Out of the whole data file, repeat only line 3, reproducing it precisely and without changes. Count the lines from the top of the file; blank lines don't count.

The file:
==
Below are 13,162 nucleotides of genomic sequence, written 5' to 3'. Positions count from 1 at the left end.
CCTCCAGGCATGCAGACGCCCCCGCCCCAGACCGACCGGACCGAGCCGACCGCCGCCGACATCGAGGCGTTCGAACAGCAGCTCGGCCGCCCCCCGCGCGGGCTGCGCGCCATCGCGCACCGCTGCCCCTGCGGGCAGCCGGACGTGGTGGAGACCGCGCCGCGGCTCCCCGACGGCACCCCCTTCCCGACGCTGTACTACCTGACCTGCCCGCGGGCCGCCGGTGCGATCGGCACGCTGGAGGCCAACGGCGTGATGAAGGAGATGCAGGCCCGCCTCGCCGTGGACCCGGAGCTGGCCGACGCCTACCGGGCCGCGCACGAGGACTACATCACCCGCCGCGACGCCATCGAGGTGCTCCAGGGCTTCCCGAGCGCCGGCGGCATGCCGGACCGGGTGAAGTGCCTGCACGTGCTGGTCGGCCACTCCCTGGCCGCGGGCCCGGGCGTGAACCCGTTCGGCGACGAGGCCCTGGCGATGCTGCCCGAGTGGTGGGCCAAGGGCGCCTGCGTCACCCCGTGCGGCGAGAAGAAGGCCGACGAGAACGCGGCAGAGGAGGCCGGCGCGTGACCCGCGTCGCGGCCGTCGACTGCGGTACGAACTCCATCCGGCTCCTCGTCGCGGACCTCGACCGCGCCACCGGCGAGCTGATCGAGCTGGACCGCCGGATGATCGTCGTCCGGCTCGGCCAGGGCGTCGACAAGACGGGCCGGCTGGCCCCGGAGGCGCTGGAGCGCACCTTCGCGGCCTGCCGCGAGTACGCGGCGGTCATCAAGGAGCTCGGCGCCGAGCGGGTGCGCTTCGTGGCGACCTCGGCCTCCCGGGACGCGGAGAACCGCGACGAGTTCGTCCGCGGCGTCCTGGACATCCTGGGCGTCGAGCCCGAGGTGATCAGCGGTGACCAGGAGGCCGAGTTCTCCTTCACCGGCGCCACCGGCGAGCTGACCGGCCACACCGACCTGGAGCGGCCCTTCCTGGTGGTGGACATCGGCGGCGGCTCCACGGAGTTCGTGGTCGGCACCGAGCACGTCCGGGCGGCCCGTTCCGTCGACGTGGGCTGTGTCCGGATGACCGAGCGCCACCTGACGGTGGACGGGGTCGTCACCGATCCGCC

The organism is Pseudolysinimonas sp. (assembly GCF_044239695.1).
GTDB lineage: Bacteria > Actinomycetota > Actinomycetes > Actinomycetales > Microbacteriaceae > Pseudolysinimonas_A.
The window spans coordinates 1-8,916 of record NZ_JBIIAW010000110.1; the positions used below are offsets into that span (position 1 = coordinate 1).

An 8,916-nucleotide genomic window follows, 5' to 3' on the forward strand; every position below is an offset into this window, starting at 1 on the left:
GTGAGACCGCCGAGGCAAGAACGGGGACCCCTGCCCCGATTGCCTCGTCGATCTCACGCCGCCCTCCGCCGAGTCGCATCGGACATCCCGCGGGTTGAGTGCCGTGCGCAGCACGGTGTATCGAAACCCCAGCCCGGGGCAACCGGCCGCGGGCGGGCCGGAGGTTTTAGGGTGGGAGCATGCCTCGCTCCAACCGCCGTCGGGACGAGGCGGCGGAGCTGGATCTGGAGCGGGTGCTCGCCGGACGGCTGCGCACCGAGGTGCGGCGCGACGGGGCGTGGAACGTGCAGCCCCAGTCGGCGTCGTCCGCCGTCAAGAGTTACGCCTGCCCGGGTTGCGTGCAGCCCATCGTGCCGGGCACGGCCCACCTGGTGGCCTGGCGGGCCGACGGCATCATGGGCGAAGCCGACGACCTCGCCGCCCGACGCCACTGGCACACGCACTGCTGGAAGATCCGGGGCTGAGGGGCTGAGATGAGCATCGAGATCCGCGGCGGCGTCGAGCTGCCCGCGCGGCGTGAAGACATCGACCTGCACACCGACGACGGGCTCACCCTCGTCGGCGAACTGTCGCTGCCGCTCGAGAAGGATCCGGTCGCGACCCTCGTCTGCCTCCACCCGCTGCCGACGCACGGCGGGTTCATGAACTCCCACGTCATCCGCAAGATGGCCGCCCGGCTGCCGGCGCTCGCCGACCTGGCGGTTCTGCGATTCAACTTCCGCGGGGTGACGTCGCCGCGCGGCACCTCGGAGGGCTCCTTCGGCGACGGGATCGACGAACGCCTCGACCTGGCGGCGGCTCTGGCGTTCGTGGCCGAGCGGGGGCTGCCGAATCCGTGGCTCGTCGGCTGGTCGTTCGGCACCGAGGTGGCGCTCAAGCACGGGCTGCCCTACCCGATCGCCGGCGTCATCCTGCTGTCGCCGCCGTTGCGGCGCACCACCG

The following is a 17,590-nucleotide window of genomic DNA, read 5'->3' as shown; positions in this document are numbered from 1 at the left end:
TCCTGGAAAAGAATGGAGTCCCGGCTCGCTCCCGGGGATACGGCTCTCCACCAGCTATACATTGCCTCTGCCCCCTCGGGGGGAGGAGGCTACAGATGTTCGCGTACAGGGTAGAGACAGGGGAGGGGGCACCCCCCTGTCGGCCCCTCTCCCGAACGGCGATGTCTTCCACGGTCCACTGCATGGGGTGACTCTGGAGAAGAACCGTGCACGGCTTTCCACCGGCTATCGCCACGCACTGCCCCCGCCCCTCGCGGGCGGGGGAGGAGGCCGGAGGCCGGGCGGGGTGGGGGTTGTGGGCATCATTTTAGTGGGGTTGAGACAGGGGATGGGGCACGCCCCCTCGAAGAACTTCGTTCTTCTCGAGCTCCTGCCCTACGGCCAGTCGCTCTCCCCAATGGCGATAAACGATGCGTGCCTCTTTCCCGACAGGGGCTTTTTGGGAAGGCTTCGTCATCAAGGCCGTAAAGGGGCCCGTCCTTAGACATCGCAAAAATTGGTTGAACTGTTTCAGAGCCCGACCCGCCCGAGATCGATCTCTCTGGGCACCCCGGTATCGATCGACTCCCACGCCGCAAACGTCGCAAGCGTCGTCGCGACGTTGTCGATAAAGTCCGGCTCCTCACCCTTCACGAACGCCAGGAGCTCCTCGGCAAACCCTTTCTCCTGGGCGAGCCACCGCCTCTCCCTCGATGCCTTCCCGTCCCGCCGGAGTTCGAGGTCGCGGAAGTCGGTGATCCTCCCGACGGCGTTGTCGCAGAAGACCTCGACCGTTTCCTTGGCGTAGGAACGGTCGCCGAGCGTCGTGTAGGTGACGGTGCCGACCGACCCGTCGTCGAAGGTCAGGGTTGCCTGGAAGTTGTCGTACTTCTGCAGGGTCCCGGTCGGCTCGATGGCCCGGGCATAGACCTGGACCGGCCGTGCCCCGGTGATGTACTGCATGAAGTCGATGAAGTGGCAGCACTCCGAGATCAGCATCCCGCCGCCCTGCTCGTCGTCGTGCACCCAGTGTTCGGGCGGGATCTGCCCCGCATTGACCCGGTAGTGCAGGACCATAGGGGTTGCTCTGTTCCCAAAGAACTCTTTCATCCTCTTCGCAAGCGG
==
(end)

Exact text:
The organism is Pseudolysinimonas sp. (assembly GCF_044239695.1).